Ohio River Bridges
Of the dozen bridges that span the Ohio at various points from Cairo to Pittsburgh, five are at Cincinnati, and these are the most important five. Three of them at the time of their construction eclipsed all previous achievements in bridge building, and their combined cost in money, labor, brains, and life make up a gigantic total that Cincinnatians seemed to have lost sight of when estimating the enterprise of the Queen City. Too frequently have these gigantic marvels of stone, iron and steel been regarded as mere matters of course, and many will be surprised to learn that nowhere today are there so many large structures in one vicinity. New York has the Brooklyn bridge, and St. Louis the Eads, but each stands alone, and not until New York's new bridge is completed will any city be able to boast of two such structures.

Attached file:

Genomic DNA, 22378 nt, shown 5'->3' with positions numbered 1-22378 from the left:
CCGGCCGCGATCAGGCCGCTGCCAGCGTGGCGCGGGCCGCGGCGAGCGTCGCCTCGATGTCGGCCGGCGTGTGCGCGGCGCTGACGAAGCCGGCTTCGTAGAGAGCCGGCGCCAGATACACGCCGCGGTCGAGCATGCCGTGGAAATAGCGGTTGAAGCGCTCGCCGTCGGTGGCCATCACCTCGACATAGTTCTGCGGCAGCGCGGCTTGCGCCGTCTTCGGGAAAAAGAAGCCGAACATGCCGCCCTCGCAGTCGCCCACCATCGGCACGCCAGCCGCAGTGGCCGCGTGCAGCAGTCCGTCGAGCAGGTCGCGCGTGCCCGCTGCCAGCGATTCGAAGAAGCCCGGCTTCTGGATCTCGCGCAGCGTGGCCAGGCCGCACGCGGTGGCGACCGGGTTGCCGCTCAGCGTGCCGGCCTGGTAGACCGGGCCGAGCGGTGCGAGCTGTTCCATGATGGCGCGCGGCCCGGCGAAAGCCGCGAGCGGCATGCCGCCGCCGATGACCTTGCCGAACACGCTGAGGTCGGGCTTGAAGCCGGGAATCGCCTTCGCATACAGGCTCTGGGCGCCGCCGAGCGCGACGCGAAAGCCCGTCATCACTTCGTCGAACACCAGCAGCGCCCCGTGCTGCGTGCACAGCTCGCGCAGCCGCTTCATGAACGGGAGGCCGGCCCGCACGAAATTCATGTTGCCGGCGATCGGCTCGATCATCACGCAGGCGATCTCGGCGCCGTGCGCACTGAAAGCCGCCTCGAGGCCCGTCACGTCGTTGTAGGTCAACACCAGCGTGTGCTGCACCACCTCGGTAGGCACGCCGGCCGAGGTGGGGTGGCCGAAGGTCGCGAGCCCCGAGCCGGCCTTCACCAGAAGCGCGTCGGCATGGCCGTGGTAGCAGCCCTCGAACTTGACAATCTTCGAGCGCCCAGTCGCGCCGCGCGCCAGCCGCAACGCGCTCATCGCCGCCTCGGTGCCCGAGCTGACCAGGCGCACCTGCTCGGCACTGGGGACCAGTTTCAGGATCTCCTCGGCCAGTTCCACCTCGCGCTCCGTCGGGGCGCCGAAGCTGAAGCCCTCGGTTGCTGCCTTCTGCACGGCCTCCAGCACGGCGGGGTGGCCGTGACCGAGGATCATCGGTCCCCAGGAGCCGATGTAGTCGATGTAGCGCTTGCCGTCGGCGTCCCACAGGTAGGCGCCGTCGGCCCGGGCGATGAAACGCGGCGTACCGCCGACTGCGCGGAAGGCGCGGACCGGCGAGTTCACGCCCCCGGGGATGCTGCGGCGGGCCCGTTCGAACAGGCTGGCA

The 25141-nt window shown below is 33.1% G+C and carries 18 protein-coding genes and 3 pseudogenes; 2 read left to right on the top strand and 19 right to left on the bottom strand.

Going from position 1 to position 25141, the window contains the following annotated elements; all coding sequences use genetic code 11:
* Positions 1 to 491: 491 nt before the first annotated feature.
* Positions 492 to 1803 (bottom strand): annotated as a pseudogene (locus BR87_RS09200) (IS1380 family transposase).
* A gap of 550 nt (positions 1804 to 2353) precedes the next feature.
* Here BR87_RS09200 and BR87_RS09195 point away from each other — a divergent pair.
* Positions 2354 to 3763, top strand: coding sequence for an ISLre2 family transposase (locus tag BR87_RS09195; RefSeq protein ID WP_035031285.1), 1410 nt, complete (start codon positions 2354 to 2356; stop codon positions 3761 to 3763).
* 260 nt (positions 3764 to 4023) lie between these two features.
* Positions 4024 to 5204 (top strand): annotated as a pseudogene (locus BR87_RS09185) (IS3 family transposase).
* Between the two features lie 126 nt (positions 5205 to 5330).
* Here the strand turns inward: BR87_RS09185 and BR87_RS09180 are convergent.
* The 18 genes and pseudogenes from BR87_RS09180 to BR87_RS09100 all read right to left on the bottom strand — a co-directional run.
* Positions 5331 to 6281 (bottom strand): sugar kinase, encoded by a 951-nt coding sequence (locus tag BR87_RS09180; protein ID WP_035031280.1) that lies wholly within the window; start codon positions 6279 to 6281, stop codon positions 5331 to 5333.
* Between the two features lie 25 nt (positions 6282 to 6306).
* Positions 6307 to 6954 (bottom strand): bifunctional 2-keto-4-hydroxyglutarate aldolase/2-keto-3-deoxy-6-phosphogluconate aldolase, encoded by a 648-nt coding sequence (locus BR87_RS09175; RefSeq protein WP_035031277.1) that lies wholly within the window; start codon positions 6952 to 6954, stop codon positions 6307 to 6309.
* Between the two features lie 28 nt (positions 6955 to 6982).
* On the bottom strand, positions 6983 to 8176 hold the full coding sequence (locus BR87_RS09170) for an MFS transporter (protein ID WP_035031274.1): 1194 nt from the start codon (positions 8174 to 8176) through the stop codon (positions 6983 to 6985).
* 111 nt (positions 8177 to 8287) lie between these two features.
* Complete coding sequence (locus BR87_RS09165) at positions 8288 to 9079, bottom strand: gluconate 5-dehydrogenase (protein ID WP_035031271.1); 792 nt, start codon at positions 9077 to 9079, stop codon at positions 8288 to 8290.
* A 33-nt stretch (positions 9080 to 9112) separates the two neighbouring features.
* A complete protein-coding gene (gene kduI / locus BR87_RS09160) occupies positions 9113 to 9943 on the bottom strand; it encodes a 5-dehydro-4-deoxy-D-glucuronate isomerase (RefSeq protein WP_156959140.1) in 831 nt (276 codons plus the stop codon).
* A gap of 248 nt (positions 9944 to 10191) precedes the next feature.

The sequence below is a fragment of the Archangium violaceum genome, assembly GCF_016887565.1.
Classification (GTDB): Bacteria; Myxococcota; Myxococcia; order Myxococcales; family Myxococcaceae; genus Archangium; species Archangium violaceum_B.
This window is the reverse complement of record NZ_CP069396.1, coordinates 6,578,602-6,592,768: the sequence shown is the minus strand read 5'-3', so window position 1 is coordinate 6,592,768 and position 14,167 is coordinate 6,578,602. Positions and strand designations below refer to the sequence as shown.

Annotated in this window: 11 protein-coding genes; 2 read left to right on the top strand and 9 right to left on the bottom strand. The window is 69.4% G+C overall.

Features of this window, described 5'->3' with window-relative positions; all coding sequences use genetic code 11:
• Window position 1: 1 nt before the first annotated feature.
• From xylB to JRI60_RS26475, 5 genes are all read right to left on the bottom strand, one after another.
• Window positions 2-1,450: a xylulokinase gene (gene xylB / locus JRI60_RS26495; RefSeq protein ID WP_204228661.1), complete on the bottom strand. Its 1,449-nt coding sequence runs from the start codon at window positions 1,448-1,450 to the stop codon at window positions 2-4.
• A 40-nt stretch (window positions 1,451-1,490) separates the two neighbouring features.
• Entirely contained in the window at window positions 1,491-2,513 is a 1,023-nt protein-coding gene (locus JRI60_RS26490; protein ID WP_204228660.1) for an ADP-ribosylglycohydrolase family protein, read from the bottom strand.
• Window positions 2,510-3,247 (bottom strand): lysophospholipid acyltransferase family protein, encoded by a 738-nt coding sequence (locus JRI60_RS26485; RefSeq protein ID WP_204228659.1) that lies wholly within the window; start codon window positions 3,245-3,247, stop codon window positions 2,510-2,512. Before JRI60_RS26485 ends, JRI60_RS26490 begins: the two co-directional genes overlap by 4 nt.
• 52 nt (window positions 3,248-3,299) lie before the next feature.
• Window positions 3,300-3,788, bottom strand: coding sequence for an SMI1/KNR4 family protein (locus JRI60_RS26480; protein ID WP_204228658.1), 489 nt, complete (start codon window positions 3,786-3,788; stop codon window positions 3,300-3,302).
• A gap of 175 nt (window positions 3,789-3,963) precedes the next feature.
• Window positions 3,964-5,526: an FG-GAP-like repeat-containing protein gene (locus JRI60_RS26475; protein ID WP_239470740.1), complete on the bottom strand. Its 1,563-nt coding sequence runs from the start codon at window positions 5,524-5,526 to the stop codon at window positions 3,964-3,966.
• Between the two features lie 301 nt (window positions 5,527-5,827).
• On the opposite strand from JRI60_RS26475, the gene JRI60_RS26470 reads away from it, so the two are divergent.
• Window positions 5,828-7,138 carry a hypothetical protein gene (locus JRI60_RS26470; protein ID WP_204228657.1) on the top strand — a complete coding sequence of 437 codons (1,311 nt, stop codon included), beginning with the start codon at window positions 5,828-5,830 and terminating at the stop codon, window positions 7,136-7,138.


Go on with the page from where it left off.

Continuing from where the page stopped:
The bridges, the five crossing the Ohio and four crossing the Licking, did not suddenly spring into existence. Covington became a town in 1815, and citizens who had to regularly pay 25 cents to be ferried back and forth in a skiff, or a dollar to have a half team and wagon taken across on a flatboat soon began to talk about a bridge. They had little conception of how much that meant, but they talked and talked for 25 years, and succeeded in getting not the bridge, but very good ferry facilities. Several times charters were granted by the Kentucky Legislature to companies of men who thought they could bridge one or the other of the two streams, and these men seemed to regard the Ohio project as lightly as the Licking. About 1840 the agitation began to ripen into something definite, and on September 1, 1846, Engineer John. A. Roebling unfolded plans for the Suspension bridge. He had proven ability as a practical and progressive engineer, but great undertakings moved more slowly in those days, and Roebling's plans and proposition were held in abeyance almost exactly ten years.